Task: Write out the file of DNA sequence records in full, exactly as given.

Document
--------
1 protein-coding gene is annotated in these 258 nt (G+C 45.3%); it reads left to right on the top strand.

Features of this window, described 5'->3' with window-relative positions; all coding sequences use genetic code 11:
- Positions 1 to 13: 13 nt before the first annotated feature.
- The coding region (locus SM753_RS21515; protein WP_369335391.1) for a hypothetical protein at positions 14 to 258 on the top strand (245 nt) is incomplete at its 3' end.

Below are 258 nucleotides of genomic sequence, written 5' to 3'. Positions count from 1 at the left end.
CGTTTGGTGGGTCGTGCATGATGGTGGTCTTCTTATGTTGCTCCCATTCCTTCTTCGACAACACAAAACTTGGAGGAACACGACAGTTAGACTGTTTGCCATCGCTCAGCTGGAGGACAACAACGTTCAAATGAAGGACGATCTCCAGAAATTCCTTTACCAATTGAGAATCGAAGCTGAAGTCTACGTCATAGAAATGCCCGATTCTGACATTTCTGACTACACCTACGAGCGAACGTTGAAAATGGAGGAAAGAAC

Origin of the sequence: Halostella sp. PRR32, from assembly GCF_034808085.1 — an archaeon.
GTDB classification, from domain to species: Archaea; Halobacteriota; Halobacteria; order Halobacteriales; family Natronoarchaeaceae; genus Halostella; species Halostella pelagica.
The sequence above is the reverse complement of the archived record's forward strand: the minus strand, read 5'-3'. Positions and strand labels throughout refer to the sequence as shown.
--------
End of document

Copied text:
1 protein-coding gene is annotated in these 258 nt (G+C 45.3%); it reads left to right on the top strand.

Features of this window, described 5'->3' with window-relative positions; all coding sequences use genetic code 11:
- Positions 1 to 13: 13 nt before the first annotated feature.
- The coding region (locus SM753_RS21515; protein WP_369335391.1) for a hypothetical protein at positions 14 to 258 on the top strand (245 nt) is incomplete at its 3' end.

Below are 258 nucleotides of genomic sequence, written 5' to 3'. Positions count from 1 at the left end.
CGTTTGGTGGGTCGTGCATGATGGTGGTCTTCTTATGTTGCTCCCATTCCTTCTTCGACAACACAAAACTTGGAGGAACACGACAGTTAGACTGTTTGCCATCGCTCAGCTGGAGGACAACAACGTTCAAATGAAGGACGATCTCCAGAAATTCCTTTACCAATTGAGAATCGAAGCTGAAGTCTACGTCATAGAAATGCCCGATTCTGACATTTCTGACTACACCTACGAGCGAACGTTGAAAATGGAGGAAAGAAC

Origin of the sequence: Halostella sp. PRR32, from assembly GCF_034808085.1 — an archaeon.
GTDB classification, from domain to species: Archaea; Halobacteriota; Halobacteria; order Halobacteriales; family Natronoarchaeaceae; genus Halostella; species Halostella pelagica.
The sequence above is the reverse complement of the archived record's forward strand: the minus strand, read 5'-3'. Positions and strand labels throughout refer to the sequence as shown.